Author Topic: Intel ME Vulnerability  (Read 132 times)

Offline Hardhead

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Intel ME Vulnerability
« on: May 22, 2019, 01:56:34 am »
By exile360, Saturday at 04:26 PM in General Chat

For a long time security experts have warned about the dangers of using insecure software and hardware.  They tell us to never use simple passwords, never to write down our passwords, never leave our devices unlocked, and to always change the default administrator password on our routers and other devices.  But what if there was a device inside your CPU, the central 'brain' of your computer that was always on, even when the system is powered off, and what if I told you this device was inside every computer built in the last 11 or so years and that it was so secret and its code so obscured that security researchers can't even audit its code for potential vulnerabilities and that it has full access to your network devices and storage devices in your system, has the ability to power on your system remotely, and even access your hardware and data when no operating system is installed or running?  You would probably tell me that it's time to get my tinfoil hat resized because it's on a little too tight, right?  Well unfortunately not only is this a reality, but it has already had vulnerabilities discovered that could exploit it.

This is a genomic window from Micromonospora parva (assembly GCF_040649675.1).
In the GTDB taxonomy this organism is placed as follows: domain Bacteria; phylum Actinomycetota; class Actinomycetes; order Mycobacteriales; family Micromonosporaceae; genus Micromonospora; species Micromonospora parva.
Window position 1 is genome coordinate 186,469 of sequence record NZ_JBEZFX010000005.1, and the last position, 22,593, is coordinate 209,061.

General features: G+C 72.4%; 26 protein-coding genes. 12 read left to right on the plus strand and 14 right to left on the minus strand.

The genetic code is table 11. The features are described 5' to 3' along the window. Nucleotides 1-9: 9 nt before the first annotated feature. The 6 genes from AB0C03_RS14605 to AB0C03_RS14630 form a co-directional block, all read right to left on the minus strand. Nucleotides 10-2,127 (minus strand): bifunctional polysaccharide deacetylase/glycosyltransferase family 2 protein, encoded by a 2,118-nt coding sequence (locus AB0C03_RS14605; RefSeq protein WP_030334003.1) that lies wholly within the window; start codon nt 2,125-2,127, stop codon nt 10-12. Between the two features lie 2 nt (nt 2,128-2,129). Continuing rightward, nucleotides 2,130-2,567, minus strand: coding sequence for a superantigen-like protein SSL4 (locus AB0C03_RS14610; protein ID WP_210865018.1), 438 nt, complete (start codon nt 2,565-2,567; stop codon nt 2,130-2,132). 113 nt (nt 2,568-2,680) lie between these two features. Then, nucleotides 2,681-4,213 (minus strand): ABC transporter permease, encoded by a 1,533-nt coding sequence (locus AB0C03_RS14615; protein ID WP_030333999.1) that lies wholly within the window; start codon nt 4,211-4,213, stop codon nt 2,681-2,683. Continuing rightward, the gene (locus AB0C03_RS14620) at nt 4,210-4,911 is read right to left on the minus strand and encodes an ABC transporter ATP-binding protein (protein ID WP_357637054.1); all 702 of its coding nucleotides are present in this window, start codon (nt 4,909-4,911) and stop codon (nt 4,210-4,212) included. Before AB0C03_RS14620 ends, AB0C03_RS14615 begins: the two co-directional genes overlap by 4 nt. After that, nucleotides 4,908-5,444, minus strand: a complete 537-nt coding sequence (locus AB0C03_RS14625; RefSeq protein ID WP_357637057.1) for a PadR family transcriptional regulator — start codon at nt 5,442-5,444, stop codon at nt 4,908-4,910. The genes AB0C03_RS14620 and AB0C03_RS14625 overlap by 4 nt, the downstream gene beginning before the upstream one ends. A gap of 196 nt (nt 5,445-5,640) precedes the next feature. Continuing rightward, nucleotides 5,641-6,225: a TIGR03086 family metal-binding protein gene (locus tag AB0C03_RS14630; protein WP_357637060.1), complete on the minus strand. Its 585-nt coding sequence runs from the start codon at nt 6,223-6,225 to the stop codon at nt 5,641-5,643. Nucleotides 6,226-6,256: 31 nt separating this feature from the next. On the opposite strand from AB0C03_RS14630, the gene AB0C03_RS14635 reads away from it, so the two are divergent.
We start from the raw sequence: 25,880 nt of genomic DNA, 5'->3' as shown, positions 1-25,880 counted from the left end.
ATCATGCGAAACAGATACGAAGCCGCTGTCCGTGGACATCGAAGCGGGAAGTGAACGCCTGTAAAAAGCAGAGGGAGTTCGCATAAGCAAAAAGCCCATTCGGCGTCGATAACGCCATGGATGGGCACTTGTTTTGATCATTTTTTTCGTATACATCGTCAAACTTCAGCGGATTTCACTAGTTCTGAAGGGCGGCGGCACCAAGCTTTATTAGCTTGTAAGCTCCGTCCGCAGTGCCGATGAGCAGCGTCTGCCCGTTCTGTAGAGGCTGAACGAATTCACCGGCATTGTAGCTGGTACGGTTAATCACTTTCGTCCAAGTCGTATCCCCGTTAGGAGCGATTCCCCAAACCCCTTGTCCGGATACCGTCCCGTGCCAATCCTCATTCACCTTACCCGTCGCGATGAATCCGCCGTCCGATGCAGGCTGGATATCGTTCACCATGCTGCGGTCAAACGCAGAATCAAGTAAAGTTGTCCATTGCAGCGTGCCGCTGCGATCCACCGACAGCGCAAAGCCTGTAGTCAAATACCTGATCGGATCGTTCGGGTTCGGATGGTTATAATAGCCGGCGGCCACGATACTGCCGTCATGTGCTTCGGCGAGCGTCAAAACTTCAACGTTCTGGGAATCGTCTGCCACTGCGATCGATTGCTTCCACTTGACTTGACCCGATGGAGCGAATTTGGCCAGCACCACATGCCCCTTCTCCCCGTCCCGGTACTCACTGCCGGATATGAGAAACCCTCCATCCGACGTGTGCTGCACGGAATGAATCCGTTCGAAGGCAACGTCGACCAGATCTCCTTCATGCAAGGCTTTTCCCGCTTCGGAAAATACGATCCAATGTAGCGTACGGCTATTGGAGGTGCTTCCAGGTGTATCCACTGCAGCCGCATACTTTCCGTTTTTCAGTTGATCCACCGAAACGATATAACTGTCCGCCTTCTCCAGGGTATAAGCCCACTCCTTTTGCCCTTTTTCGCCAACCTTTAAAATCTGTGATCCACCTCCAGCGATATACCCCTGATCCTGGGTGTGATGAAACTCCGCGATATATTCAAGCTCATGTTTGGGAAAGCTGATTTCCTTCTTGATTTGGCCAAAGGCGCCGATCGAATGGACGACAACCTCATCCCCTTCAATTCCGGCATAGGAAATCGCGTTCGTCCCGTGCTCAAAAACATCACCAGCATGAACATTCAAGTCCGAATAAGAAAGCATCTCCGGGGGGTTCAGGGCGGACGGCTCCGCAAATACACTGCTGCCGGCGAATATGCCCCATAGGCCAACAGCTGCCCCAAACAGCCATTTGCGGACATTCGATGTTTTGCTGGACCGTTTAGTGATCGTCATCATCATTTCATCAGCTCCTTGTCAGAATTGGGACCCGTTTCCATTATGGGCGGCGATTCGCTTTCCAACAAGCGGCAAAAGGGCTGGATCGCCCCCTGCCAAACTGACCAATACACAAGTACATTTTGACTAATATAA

What I am referring to is a piece of technology called IME or the Intel Management Engine.  It is a piece of code that runs inside a chip inside every Intel CPU and it was designed to allow remote control of every Intel based PC.  Unfortunately even if you're using an AMD processor you still have something like this, except they call it 'TrustZone' (a rather ironic name in my opinion :P).

Well, as has been a theme lately, a new vulnerability has been discovered in Intel's Management Engine and the only way to patch it is through a firmware update.  This can be done manually, but it isn't very straightforward, especially if your OEM/system manufacturer hasn't supplied a patch (most don't for these kinds of vulnerabilities unfortunately, especially for older systems).  For those who wish to attempt patching it on your own, you'll find all the tools and instructions required at the Win-Raid Forum here.  They have links to downloads for all of the required tools to check your ME version and the utilities from Intel to patch it along with the latest firmware versions.  That said, if you do intend to patch as I did, BE CAREFUL and read the instructions and information in that post very carefully as there is no one size fits all firmware and you could easily brick your system if you do the wrong thing; sadly the only alternative is to remain vulnerable to potential ME exploits

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